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Burbot

Burbot

Characteristics

slender, smooth skinned; single large barbel on chin; divided dorsal fin; anal fin nearly as long as second dorsal fin section

Distribution

Burbot Distribution

Great Border Rivers

Foods

fish, crayfish

State Record

Expert Tip

Details

The burbot is an umcommon but widespread inhabitant of the Great Border rivers. It is also an occassional visitor in other large rivers and sometimes enters the small coldwater tributaries. It prefers to inhabit areas with aquatic vegetation, rock piles, submerged logs, and various other underwater structures.

The burbot is a slender-shaped, smooth-skinned fish with a single, large barbel in the middle of its chin. Dorsal fin is divided, with the first dorsal lobe short containing 8 to 16 soft rays. The second lobe is low, long, and has 61 to 81 rays. The anal fin is nearly as long as the second dorsal and has 52 to 76 fin rays. The pelvic fins with 5 to 8 rays are inserted slightly ahead of the pectoral fins. Scales are present, but are so small that they are nearly invisible--except on large adults. The back and sides of the fish are dark olive or brown with dark mottlings, and the belly is white or pale yellow. Fins are similar in color to adjacent body parts. Although it can attain lengths of over 30 inches and weigh over 12 pounds, most of the specimens in Iowa are considerably smaller.

The burbot spawns in mid-winter or in very early spring before the ice melts. Spawning usually takes place at night with the eggs scattered over a sand or gravel bottom. Incubation lasts 4 to 8 weeks, dependent on water temperature. No care is given to the fry young. The burbot is a rather reclusive fish, hiding about underwater structure during the daytime and foraging actively at night over the stream bottom. Burbots consume mainly mayfly nymphs and other insects while young. The adults shift to a diet of fish and crayfish.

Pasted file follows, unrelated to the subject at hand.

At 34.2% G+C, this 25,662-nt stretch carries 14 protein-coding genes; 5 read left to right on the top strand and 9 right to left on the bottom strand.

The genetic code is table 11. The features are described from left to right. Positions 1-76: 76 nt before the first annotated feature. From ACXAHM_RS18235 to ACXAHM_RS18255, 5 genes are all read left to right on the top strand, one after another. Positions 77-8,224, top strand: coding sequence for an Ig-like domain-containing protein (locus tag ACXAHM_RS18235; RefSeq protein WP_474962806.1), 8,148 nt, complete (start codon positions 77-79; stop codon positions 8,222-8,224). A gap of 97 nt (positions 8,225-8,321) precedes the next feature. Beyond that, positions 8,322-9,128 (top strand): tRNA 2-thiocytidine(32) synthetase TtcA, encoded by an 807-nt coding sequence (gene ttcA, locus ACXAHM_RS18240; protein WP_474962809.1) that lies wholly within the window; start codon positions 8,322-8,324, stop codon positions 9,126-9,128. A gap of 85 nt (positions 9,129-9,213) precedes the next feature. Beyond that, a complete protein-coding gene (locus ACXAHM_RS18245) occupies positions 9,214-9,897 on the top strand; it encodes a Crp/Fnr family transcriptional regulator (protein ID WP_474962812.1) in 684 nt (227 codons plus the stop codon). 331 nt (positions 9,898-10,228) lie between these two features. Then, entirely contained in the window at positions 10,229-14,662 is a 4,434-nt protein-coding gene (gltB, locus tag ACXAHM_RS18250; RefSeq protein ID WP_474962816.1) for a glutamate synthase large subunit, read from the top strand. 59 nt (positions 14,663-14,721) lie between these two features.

Burbot caught by anglers are such a rare occurance that they usually generate curiosity by observers and fishermen alike, mostly because of their unusual physical appearance. There seems to be a wide variance of opinion concerning their edibility. Some northern states have attempted to encourage commercial use of burbot but have met with little success. In one location the burbot is the focus of a mid-winter festival and fishing derby.


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Present in these Iowa water bodies:

Lake/Stream County Location Acres/Length
Sny Magill Creek Clayton Located in the Sny Magill Wildlife Management Area, 3 miles southwest of McGregor along Keystone Road. 5.00
Buck Creek Clayton Located 3 miles northeast of Garnavillo. 1.70

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